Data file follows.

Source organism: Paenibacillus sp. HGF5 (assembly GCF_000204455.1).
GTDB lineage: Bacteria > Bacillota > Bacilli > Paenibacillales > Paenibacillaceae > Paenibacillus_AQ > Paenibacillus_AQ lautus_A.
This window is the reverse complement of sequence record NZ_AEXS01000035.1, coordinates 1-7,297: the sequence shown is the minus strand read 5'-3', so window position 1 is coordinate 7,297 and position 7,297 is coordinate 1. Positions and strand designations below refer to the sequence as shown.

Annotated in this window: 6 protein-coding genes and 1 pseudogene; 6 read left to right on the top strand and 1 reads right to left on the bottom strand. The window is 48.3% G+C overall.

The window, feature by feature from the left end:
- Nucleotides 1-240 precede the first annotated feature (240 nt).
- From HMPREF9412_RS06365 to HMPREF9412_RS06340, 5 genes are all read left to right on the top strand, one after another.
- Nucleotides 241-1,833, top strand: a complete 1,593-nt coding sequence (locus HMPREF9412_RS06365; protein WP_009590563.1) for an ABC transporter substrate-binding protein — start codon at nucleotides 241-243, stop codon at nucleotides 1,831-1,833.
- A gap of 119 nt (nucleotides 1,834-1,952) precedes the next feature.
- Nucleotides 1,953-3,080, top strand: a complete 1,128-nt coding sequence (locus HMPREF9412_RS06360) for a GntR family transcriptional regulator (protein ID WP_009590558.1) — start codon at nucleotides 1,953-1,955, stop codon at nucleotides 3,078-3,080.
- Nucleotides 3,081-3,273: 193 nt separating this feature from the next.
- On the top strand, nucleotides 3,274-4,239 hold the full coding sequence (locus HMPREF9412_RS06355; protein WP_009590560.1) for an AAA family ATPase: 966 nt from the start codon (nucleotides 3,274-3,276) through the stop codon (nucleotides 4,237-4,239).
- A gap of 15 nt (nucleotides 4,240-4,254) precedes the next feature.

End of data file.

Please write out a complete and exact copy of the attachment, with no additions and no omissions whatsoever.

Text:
Source organism: Paenibacillus sp. HGF5 (assembly GCF_000204455.1).
GTDB lineage: Bacteria > Bacillota > Bacilli > Paenibacillales > Paenibacillaceae > Paenibacillus_AQ > Paenibacillus_AQ lautus_A.
This window is the reverse complement of sequence record NZ_AEXS01000035.1, coordinates 1-7,297: the sequence shown is the minus strand read 5'-3', so window position 1 is coordinate 7,297 and position 7,297 is coordinate 1. Positions and strand designations below refer to the sequence as shown.

Annotated in this window: 6 protein-coding genes and 1 pseudogene; 6 read left to right on the top strand and 1 reads right to left on the bottom strand. The window is 48.3% G+C overall.

The window, feature by feature from the left end:
- Nucleotides 1-240 precede the first annotated feature (240 nt).
- From HMPREF9412_RS06365 to HMPREF9412_RS06340, 5 genes are all read left to right on the top strand, one after another.
- Nucleotides 241-1,833, top strand: a complete 1,593-nt coding sequence (locus HMPREF9412_RS06365; protein WP_009590563.1) for an ABC transporter substrate-binding protein — start codon at nucleotides 241-243, stop codon at nucleotides 1,831-1,833.
- A gap of 119 nt (nucleotides 1,834-1,952) precedes the next feature.
- Nucleotides 1,953-3,080, top strand: a complete 1,128-nt coding sequence (locus HMPREF9412_RS06360) for a GntR family transcriptional regulator (protein ID WP_009590558.1) — start codon at nucleotides 1,953-1,955, stop codon at nucleotides 3,078-3,080.
- Nucleotides 3,081-3,273: 193 nt separating this feature from the next.
- On the top strand, nucleotides 3,274-4,239 hold the full coding sequence (locus HMPREF9412_RS06355; protein WP_009590560.1) for an AAA family ATPase: 966 nt from the start codon (nucleotides 3,274-3,276) through the stop codon (nucleotides 4,237-4,239).
- A gap of 15 nt (nucleotides 4,240-4,254) precedes the next feature.